9.  In reply, the applicant argued that on several occasions he had asked his commanding officer why the allowances had not been paid. His commanding officer had made enquiries of his superior, who had then contacted the General Staff of the Croatian Armed Forces (Glavni stožer Oružanih snaga Republike Hrvatske). Eventually, the applicant had been informed through his commanding officer that his claims were not being disputed and that they would be paid once the funds for that purpose had been allocated in the State budget. Relying on that information, the applicant argued that the State had acknowledged the debt within the meaning of section 387 of the Obligations Act and that the running of the statutory limitation period had thus been interrupted.

10.  The court heard the applicant's commanding officer B.B. and the head of the Split Regional Finance Department of the Ministry of Defence, Brigadier I.P.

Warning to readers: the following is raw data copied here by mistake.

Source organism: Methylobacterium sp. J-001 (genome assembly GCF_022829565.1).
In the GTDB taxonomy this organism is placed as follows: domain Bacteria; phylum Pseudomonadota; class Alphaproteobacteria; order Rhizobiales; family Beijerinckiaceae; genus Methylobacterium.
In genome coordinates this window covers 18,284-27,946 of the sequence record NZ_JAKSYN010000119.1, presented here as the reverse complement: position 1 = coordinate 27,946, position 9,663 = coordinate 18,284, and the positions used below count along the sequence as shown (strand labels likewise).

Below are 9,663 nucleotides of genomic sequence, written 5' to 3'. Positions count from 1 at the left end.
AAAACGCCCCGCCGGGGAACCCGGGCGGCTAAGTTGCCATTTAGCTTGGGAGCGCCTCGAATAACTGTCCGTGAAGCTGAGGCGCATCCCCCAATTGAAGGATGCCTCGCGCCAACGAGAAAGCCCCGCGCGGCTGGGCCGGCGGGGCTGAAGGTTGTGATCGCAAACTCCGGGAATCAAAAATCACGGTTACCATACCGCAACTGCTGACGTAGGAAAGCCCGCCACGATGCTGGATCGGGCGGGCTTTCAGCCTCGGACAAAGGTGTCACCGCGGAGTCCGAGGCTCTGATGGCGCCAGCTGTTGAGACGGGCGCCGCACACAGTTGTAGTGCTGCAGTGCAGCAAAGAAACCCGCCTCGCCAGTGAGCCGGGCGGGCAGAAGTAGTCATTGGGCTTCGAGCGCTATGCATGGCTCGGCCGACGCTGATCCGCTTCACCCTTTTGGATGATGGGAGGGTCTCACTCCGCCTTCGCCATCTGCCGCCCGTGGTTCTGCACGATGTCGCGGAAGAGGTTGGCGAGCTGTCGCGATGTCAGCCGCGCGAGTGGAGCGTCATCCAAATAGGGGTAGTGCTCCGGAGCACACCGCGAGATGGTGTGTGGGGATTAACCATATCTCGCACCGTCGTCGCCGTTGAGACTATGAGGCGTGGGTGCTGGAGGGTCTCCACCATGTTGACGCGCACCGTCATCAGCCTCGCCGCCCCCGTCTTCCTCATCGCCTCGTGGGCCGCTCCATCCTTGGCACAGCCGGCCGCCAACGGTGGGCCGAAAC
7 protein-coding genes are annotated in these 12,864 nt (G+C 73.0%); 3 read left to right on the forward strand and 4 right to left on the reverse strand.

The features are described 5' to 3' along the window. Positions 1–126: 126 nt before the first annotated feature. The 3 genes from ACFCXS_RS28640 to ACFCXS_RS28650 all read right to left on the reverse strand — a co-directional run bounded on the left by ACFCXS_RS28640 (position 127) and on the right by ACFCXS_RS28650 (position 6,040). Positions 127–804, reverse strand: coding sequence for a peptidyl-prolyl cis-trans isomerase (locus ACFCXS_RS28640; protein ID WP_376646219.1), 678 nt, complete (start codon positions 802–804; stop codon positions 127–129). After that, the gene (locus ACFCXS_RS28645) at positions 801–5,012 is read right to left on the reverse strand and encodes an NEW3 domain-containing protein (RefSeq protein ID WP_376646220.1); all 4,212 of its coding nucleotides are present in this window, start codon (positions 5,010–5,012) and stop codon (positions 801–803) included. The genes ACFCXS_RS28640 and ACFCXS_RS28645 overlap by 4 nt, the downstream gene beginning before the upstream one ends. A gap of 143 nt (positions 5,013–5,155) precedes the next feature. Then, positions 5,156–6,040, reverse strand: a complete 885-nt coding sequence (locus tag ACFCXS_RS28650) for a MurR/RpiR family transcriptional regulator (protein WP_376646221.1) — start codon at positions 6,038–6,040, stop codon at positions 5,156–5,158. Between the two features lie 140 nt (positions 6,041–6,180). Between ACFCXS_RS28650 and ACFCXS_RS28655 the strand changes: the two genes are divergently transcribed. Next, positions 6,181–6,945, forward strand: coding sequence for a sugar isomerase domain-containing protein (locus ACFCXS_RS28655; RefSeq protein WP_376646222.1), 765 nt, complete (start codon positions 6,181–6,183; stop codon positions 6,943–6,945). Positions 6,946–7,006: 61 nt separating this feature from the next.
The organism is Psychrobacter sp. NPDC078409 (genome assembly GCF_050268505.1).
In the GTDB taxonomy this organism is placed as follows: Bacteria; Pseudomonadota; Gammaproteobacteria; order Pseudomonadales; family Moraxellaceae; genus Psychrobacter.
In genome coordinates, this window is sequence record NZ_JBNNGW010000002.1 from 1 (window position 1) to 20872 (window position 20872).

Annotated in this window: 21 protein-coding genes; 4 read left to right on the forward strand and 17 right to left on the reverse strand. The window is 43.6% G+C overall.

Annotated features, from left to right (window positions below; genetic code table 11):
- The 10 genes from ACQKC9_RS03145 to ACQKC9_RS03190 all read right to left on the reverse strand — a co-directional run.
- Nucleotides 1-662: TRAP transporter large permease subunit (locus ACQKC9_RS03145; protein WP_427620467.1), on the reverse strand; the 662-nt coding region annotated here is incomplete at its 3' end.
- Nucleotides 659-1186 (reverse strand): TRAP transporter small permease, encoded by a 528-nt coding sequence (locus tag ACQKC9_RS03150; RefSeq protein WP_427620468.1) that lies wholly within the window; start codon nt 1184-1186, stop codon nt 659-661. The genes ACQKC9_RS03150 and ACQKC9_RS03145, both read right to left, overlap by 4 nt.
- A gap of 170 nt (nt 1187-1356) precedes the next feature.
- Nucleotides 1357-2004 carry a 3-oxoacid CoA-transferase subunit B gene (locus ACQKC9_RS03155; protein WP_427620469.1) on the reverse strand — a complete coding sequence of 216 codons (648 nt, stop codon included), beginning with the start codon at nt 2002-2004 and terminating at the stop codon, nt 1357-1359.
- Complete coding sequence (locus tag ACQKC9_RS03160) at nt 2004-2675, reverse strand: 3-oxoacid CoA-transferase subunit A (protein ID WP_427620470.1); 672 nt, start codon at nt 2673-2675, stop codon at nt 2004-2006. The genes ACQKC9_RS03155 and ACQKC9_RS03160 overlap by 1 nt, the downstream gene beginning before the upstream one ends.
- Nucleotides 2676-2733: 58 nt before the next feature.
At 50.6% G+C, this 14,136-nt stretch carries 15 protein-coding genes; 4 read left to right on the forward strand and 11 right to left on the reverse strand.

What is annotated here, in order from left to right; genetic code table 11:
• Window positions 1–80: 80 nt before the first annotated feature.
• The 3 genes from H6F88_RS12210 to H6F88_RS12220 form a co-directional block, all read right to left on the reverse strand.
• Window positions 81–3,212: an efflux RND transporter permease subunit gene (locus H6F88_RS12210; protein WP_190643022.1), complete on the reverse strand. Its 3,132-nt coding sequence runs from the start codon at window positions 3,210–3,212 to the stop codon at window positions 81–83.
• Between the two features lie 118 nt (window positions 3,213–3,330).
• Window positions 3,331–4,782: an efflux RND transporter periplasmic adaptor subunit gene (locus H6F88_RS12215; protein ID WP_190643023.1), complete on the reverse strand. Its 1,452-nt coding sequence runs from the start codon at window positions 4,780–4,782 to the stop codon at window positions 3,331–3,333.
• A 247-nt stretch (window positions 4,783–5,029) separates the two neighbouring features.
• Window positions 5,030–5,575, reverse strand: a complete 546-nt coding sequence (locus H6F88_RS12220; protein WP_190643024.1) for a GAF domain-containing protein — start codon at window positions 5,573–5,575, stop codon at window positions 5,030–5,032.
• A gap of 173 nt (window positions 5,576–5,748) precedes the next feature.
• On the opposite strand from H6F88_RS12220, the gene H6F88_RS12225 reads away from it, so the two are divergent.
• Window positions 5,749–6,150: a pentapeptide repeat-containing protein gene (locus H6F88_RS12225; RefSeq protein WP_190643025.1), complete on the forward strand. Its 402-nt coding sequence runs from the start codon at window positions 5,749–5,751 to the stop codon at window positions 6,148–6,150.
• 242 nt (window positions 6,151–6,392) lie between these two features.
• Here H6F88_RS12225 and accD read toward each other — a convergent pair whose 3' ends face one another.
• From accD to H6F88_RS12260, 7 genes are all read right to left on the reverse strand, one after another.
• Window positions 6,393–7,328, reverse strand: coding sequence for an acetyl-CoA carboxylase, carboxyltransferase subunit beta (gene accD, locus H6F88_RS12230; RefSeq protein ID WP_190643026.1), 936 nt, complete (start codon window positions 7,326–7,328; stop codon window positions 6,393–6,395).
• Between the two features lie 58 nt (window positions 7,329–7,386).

11.  B.B., who had been the commander of the 40th Engineering Brigade between January 1996 and April 1999, testified that lists of servicemen who carried out demining work, together with the number of days worked and the corresponding amount of allowances, had been submitted to him by platoon commanders within the brigade. As the commander of the unit, he had signed them after checking them for accuracy and had then submitted them for certification to the commander of the 3rd Operational Zone. After the commander of the 3rd Operational Zone had signed the lists, they had been submitted for payment to the Regional Finance Department in Split. He had informed the applicant that the lists had been submitted for payment. When the allowances were not paid, the applicant and other members of the unit had approached him, as their commanding officer and the only person they were authorised to approach under internal regulations, asking him when the payment would be made. In their name he had then contacted the commander of the 3rd Operational Zone. Each time he had been informed that the right to receive payment and its amount were not being disputed and that payment would follow after the funds had been allocated for that purpose. Each time he had transmitted that information to the members of his unit, including the applicant.